The Guitarist's Guide to iPad Apps
An overview of Ampkit+, AmpliTube, Capo, TabToolkit, ChordMate, Logic''s Guitar Recording Toolbox, Guitar Tuner, Guitarist''s Reference, and Setlist
Remember keeping a cassette recorder nearby just in case you needed to record a new riff or idea? How things have changed.
Now, you can plug your guitar into an iPad and use a variety of apps to search for tabs, get lessons, record, change amp and effect models, and still have the convenience of carrying it around with you.
The iPad has plenty of advantages versus the iPhone platform—chiefly, the larger screen size. Developers making apps for the iPad have a lot more real estate to work with and the good developers make the most of it, giving you a better overall experience.
In honor of our recently-released Premier Guitar iPad app, here is our guide to some of the best guitar-specific apps out there today:
Logic's Guitar Recording Toolbox
Developed by Agile Partners with Peavey, Ampkit+ is a powerful amp and effects app that's packed with features. You can plug in and use one of the included presets or you can choose to create a preset of your own.
Ampkit+ also allows you to record yourself playing, so you'll never miss capturing a new riff. If you like to play high gain rock or metal, you'll really like this app because it deals really well with feedback, which not all apps do.
One of the problems with using the iPad is that when you want to make an adjustment, you have to pick the device up, make the changes and then put it down—it messes with the creative flow. Ampkit+ fixes that by operating in portrait and landscape modes, so you can put the iPad in its stand where it's always visible.
Ampkit+ is available in free and paid ($19.99) versions. There are also plenty of extras, like new amps and effects that you can purchase from within the app.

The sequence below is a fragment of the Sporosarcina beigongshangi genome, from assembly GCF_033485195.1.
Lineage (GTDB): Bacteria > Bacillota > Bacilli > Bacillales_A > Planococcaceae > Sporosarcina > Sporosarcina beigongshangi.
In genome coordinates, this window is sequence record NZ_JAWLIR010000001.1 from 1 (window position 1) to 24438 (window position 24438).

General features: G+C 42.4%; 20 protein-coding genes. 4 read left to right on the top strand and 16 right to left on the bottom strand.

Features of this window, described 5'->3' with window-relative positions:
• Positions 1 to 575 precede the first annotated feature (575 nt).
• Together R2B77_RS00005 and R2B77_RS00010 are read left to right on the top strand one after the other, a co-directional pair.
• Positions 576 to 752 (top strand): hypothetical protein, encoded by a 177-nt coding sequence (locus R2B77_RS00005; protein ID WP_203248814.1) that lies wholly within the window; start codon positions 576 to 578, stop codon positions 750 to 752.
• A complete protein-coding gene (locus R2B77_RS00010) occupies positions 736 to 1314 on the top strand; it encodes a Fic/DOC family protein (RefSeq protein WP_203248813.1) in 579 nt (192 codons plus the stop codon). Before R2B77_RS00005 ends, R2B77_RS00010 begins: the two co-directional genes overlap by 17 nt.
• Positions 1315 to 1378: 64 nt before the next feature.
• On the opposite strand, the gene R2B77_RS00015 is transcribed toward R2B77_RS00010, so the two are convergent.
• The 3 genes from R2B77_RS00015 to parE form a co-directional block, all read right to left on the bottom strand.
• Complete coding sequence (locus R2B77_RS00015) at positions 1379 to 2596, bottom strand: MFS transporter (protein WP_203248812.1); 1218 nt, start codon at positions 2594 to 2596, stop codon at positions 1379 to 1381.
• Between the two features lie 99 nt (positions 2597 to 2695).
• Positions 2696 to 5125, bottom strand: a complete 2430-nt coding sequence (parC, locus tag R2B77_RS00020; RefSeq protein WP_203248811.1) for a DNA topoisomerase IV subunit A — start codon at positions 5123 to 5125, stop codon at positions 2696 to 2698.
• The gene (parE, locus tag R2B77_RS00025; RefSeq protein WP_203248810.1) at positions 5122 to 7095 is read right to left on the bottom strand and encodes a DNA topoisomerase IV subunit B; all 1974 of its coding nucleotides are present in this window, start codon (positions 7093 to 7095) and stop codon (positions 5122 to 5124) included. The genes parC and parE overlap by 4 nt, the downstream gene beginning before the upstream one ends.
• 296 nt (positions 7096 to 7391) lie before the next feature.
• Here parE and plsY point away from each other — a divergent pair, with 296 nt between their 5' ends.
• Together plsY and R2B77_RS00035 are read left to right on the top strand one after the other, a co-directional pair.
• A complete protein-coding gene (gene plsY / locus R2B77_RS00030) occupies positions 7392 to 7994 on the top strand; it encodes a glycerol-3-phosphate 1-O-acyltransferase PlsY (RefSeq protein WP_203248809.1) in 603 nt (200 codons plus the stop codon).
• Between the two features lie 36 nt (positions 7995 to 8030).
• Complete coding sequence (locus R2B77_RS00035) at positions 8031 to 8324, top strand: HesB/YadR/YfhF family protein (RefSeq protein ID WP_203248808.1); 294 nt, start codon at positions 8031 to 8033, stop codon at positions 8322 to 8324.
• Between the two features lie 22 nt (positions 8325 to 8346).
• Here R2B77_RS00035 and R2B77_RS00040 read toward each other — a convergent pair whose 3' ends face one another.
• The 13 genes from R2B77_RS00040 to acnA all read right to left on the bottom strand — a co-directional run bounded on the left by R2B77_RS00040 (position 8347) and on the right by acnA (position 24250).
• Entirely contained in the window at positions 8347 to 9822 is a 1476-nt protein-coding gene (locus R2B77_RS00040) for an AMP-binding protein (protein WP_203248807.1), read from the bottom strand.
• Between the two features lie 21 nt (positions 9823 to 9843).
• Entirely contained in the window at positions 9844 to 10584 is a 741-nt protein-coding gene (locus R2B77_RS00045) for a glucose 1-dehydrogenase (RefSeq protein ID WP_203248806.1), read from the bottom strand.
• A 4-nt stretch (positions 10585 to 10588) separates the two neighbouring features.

IK Multimedia leveraged the AmpliTube brand to bring its amp modeling software to the iPad, building an impressive 8-track recorder into the latest iPad version. If recording multiple tracks is important to you, then you'll definitely want to take a look at AmpliTube.
One of the greatest things about AmpliTube is its familiarity. If you know the app on your Mac or PC, you're already a step ahead with the iPad version.
There are a couple of things that every guitarist will love about AmpliTube. The first and most important is the tone. For me, AmpliTube excels at getting that nice crunchy tone. With amp models like the JCM 800, you can easily make a quality tone without the need to add pedals. Of course, you can, and when using a Vox amp model, you probably should if you want to put the crunch over the top.
The AmpliTube interface is well laid out and easy to understand. The bottom of the screen allows you to tap and choose your amp and cab, as well as enter the setup screen, tools or presets. AmpliTube is available in free and paid ($19.99) versions.
Capo ($19.99) is just a brilliant app for guitar players. I have it on my Macs in the studio [see PG’s review of the software] and on my iPad. The concept is simple, but Capo does it well.
Capo is all about learning how to play a song by playing along with it. If you want to learn a song, you load it into Capo where you can slow it down without changing the pitch. You can change the pitch too if you want, but I haven't had to do that much.
This is something that we've all done with songs on albums all the way up to MP3s on the computer. Capo gives you a nice clean interface to do it on your iPad, with easy touch controls.
You can play a song at 1/4, 1/2, or 3/4 of its normal play speed. Of course, you can also play it at normal speed too, once you've figured out how to play it and want to test your skill. You can also set markers in the song and loop the playback for a specific area that you want to learn.
An app like Capo is great for beginners learning new songs and seasoned veterans that need to brush up on a song before a gig.